Bone Health and Endocrine Care of Boys with Duchenne Muscular Dystrophy: Data from the MD STARnet

Weber DR, Thomas S, Erickson SW, et al. Bone Health and Endocrine Care of Boys with Duchenne Muscular Dystrophy: Data from the MD STARnet. Journal of neuromuscular diseases 2018;5:497-507

Weber_2018_J Neuromuscul Dis. ;5(4);497-507

Assessment of the current care in the US for DMD relating to bone and endocrine health. Only approximately a quarter of patients registered in the database has had a DXA scan to assess bone health.

 

Abstract

BACKGROUND: Patients with Duchenne muscular dystrophy (DMD) are at high risk of endocrine and bone health complications resulting from the high glucocorticoid (GC) doses used to treat this condition. There are limited data characterizing the clinical management of these complications. OBJECTIVE: To determine the frequency of bone health screening, endocrinologist evaluation, and use of endocrine and bone health pharmacotherapy in the clinical care of males with DMD.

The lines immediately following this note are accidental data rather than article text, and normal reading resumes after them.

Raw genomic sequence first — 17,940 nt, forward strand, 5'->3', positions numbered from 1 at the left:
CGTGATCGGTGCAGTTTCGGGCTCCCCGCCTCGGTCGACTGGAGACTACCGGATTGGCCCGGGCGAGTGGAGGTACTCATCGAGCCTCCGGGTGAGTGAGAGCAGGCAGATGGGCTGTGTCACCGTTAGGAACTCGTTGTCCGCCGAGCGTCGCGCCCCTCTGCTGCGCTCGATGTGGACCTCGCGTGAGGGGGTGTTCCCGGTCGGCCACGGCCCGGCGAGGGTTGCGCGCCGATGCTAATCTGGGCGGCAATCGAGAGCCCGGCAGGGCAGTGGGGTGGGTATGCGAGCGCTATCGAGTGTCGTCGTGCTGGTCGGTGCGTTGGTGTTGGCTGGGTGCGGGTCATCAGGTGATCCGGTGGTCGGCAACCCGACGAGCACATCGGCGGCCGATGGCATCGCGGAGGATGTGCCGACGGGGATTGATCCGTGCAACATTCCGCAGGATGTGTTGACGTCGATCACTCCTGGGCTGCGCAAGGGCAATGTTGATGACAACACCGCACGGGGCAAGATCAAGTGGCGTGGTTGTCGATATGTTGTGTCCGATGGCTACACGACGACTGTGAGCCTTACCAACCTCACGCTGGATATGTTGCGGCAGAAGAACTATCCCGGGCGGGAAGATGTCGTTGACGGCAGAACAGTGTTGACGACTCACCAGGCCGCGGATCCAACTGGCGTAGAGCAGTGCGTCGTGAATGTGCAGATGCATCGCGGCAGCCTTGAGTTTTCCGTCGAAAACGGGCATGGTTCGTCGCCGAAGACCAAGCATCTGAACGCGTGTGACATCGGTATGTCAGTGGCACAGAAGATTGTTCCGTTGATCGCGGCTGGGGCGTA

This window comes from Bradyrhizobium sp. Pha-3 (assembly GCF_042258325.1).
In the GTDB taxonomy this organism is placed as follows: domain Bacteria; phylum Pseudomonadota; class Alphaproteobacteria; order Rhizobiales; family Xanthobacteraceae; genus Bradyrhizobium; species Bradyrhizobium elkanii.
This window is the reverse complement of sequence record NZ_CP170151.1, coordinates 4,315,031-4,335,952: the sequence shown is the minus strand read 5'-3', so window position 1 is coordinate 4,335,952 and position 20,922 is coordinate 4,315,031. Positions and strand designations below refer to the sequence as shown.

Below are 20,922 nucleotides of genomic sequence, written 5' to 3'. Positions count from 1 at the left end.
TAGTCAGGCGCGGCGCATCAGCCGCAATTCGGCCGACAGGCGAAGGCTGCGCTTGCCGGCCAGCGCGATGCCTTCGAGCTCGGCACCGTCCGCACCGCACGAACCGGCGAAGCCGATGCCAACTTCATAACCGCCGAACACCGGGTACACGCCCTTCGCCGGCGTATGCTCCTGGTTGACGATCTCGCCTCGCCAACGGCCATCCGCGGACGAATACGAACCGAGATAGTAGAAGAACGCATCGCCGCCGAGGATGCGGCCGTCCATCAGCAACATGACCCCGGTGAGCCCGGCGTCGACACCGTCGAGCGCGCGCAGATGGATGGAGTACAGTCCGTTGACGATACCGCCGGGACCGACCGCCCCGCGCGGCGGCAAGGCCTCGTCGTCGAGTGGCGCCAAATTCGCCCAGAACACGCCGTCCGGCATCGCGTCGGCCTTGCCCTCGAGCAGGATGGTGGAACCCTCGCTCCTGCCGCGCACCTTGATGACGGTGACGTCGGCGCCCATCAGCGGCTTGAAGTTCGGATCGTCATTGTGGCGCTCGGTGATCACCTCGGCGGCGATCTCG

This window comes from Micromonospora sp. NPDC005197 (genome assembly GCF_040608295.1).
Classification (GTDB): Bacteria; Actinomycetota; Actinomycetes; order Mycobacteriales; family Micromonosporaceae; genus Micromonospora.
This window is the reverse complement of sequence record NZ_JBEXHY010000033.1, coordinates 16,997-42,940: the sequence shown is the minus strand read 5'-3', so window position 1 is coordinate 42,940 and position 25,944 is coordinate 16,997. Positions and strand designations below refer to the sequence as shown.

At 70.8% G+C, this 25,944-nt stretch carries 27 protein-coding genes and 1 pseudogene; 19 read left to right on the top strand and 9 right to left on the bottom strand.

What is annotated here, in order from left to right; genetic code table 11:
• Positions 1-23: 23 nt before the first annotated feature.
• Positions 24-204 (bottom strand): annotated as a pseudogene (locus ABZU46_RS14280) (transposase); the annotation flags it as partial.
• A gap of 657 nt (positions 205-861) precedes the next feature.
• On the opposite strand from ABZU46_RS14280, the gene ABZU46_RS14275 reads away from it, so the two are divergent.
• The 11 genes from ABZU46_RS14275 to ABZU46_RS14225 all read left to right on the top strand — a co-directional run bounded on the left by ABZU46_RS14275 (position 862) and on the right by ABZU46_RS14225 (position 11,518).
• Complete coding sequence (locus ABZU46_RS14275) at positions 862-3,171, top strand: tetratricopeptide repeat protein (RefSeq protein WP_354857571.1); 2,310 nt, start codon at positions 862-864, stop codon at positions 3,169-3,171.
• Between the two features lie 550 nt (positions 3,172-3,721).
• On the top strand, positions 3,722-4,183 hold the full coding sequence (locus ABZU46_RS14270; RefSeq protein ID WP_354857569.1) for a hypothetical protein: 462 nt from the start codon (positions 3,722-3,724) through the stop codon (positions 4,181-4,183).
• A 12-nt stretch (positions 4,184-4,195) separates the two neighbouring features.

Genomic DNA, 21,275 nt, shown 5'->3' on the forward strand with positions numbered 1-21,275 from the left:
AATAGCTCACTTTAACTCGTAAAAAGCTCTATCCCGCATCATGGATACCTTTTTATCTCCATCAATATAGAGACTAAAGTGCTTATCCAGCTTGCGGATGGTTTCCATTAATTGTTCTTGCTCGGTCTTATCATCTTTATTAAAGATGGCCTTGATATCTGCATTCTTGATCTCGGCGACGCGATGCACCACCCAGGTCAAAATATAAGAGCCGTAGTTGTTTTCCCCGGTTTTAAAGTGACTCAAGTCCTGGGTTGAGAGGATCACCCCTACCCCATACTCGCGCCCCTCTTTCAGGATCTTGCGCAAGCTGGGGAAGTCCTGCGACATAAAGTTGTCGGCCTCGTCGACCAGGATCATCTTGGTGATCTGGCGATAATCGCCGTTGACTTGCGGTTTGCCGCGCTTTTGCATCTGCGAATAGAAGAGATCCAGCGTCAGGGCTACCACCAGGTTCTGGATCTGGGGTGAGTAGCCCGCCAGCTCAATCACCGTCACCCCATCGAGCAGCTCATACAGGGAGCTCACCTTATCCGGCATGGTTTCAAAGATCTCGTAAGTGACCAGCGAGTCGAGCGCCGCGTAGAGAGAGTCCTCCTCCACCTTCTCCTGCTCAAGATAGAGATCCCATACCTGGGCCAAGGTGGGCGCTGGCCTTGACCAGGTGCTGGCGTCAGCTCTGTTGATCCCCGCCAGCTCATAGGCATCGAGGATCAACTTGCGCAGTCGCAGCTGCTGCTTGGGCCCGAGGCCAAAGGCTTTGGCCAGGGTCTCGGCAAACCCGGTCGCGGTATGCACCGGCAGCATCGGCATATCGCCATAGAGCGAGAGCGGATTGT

METHODS: A population based cohort study using data from the Muscular Dystrophy Surveillance, Tracking, and Research Network (MD STARnet) was conducted. Clinical data was abstracted from the medical records of 683 males with DMD at five surveillance sites across the US.

RESULTS: A DXA scan had been documented in 24% of cases; the percentage of cases with DXA varied across surveillance sites from 13% to 43%, p < 0.001. History of fracture and greater disease duration were associated with greater odds of having a DXA. Only 4.7% of cases had documentation of an endocrinologist evaluation. The frequency of documented endocrine and bone health pharmacotherapy use included calcium (42.8%), vitamin D (36.6%), bisphosphonates (13.3%), growth hormone (1.9%), testosterone (1.7%), insulin (1.2%), and metformin (0.3%)

CONCLUSIONS: A low percentage of DMD males had record of DXA scan, endocrinologist evaluation, or treatment with endocrine or bone health pharmacotherapy. Endocrine and bone health care may represent an unmet need in the DMD population.

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